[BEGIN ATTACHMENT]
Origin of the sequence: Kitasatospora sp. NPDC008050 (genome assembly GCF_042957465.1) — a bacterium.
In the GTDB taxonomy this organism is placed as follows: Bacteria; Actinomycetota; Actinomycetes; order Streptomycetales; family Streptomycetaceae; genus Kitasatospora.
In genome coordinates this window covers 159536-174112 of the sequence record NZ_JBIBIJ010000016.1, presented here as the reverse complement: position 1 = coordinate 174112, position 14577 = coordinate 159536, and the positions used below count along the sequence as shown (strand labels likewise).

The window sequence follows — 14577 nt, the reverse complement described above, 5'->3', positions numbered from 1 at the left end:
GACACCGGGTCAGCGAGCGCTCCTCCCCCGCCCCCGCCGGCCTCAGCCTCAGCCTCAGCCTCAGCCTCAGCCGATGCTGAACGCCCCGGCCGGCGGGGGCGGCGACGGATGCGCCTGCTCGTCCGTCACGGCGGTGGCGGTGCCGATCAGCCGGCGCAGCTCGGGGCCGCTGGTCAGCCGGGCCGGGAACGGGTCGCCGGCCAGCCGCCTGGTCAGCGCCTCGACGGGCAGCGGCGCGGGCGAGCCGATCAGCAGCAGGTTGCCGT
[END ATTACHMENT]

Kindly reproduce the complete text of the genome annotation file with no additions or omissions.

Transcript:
Origin of the sequence: Kitasatospora sp. NPDC008050 (genome assembly GCF_042957465.1) — a bacterium.
In the GTDB taxonomy this organism is placed as follows: Bacteria; Actinomycetota; Actinomycetes; order Streptomycetales; family Streptomycetaceae; genus Kitasatospora.
In genome coordinates this window covers 159536-174112 of the sequence record NZ_JBIBIJ010000016.1, presented here as the reverse complement: position 1 = coordinate 174112, position 14577 = coordinate 159536, and the positions used below count along the sequence as shown (strand labels likewise).

The window sequence follows — 14577 nt, the reverse complement described above, 5'->3', positions numbered from 1 at the left end:
GACACCGGGTCAGCGAGCGCTCCTCCCCCGCCCCCGCCGGCCTCAGCCTCAGCCTCAGCCTCAGCCTCAGCCGATGCTGAACGCCCCGGCCGGCGGGGGCGGCGACGGATGCGCCTGCTCGTCCGTCACGGCGGTGGCGGTGCCGATCAGCCGGCGCAGCTCGGGGCCGCTGGTCAGCCGGGCCGGGAACGGGTCGCCGGCCAGCCGCCTGGTCAGCGCCTCGACGGGCAGCGGCGCGGGCGAGCCGATCAGCAGCAGGTTGCCGT